“We will give people struggling with addiction access to the help they need,” Donald Trump promised on the campaign trail in 2016.
We’re in the midst of the worst opioid epidemic our country has seen. More people died last year from opioid overdoses than ever before — 33,000. Opioid abuse now kills more people nationwide than car accidents or gun deaths.
The problem runs most rampant in America’s heartland — in states like Ohio, Kentucky, and West Virginia. Ohio alone, which gave key electoral votes to Trump, has three of the top 10 cities with the worst overdose rates in the country, with Dayton coming in at number one.
So why is Trump supporting a health care bill that experts have said will only make our opioid problem worse?
Studies have shown that a major cause of the opioid problem is patients becoming addicted to the painkillers their doctors prescribe. Even Trump seems to understand this.
“We prescribe opioids like Oxycontin freely,” Trump said in October 2016. “But when patients become addicted to those drugs, we stop doctors from giving patients the treatments they medically need.”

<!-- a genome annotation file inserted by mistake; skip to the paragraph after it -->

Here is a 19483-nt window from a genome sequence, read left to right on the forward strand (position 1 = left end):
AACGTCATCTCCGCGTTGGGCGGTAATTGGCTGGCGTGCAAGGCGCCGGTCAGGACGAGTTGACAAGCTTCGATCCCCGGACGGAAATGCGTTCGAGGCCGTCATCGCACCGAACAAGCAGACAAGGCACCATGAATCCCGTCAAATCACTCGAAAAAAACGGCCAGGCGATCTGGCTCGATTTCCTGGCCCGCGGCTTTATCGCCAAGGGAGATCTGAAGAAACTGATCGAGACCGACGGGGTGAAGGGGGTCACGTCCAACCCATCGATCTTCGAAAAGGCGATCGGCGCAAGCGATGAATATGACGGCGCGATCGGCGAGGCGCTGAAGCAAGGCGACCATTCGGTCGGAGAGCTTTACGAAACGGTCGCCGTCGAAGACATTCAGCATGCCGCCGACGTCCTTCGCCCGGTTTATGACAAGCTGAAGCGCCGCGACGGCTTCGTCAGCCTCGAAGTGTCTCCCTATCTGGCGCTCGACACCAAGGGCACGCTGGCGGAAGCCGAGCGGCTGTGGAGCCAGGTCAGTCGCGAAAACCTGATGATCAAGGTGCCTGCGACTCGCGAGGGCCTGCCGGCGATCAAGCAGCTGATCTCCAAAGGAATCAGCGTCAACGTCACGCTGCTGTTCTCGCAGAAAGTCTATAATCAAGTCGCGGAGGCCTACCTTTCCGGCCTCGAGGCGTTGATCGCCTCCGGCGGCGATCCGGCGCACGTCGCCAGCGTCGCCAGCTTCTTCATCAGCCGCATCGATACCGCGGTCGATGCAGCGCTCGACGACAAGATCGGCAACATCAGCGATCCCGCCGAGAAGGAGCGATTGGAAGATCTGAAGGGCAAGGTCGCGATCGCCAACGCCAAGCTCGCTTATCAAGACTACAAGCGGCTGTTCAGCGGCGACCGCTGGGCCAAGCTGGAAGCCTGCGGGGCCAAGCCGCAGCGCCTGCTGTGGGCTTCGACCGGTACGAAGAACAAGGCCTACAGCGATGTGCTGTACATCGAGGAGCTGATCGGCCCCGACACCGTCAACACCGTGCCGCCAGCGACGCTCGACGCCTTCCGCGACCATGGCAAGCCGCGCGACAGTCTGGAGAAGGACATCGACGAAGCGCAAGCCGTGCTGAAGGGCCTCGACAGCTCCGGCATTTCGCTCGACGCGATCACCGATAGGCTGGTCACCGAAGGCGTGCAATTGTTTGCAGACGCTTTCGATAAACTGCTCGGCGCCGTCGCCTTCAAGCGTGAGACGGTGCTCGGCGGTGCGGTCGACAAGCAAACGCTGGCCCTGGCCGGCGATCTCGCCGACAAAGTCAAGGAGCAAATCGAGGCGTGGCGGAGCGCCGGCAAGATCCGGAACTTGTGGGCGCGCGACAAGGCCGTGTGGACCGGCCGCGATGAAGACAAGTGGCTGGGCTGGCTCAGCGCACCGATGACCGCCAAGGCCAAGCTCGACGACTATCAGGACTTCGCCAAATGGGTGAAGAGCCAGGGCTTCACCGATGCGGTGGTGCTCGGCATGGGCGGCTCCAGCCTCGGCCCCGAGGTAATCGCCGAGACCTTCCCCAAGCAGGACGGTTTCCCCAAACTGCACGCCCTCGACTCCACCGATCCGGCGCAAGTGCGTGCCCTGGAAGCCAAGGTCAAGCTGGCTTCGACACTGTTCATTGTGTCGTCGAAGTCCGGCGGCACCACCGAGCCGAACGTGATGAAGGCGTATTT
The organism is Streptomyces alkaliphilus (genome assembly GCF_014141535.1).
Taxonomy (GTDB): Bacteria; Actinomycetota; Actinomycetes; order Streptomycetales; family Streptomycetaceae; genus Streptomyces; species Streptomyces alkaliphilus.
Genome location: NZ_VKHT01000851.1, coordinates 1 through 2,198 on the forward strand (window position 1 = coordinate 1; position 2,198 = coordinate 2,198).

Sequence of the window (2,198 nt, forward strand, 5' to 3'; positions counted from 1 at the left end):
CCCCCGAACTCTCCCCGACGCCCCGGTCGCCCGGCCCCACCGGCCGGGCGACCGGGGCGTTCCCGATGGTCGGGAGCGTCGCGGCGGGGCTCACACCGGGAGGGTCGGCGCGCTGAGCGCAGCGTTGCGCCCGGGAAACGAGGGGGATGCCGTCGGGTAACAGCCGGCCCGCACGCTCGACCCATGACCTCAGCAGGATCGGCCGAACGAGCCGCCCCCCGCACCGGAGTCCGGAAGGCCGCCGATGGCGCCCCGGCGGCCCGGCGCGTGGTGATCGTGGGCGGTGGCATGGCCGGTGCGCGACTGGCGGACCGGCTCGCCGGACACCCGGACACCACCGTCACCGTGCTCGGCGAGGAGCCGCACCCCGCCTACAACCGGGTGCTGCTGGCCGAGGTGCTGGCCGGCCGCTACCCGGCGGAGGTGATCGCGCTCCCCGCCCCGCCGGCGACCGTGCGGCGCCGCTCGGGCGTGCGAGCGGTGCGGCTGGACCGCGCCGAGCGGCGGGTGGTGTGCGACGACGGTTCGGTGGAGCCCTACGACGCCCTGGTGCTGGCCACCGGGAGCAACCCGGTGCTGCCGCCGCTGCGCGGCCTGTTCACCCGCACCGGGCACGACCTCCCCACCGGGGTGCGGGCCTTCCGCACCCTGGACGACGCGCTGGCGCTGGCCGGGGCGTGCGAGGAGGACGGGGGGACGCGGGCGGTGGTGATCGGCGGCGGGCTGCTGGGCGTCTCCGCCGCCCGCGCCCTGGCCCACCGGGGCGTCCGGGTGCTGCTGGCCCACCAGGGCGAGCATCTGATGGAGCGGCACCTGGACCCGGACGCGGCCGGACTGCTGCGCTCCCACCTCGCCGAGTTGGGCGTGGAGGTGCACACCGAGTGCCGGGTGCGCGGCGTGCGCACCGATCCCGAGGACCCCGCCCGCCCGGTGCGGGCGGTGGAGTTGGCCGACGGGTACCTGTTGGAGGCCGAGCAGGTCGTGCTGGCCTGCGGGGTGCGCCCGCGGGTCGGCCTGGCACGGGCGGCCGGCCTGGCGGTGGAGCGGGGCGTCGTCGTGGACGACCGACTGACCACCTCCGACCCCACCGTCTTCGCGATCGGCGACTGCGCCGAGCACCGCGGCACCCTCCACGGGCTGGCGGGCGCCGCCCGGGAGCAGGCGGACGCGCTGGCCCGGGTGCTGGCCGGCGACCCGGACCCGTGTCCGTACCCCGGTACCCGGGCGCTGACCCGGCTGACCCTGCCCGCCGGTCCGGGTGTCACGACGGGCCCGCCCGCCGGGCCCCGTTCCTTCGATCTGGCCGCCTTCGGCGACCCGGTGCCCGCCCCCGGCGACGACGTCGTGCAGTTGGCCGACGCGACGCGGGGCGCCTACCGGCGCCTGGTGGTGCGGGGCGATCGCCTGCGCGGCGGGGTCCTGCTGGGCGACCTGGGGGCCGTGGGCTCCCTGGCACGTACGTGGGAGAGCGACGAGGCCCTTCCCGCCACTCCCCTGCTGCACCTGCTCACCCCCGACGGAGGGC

And yet, that’s exactly the problem the new GOP health care bill perpetuates.
The bill would allow insurance companies to turn away drug users, causing patients to lose affordable access to lifesaving treatments like Suboxone, Emily Kaltenbach of the Drug Policy Alliance told Vice.
The new health care plan would also make doctors more likely to prescribe opioids for chronic pain, Northeastern University law and health professor Leo Beletsky says, because their patients won’t be insured for alternative treatment options like physical therapy.
Republican senators from Ohio, West Virginia, Arkansas, and Colorado recently released a statement saying they wouldn’t support any “poorly implemented or poorly timed” change in “access to life-saving health care services.” But Trump is pushing for it anyway.
On the campaign trail, Trump also promised his rural and Appalachian supporters that he would fight for harsher sentencing for drug dealers. But piles of evidence prove that harsher punishment doesn’t stop the flow of drugs into these vulnerable communities. In fact, it only makes the drug trade more lucrative.
When all’s said and done, the health care policy that Trump supports could increase the opioid treatment gap — those who can’t get substance abuse treatment because they can’t afford it or the care just isn’t available — by 50 percent, according to a Harvard Medical School and NYU report.
That would bring the number of people who remain untreated for addiction up to 640,000.
Trump promised his voters that he would end the opioid epidemic and “make America safe again.” But it’s those same communities in Ohio, Kentucky, and West Virginia that trusted the president to make good on those promises who stand to lose the most.
Domenica Ghanem is the media manager at the Institute for Policy Studies.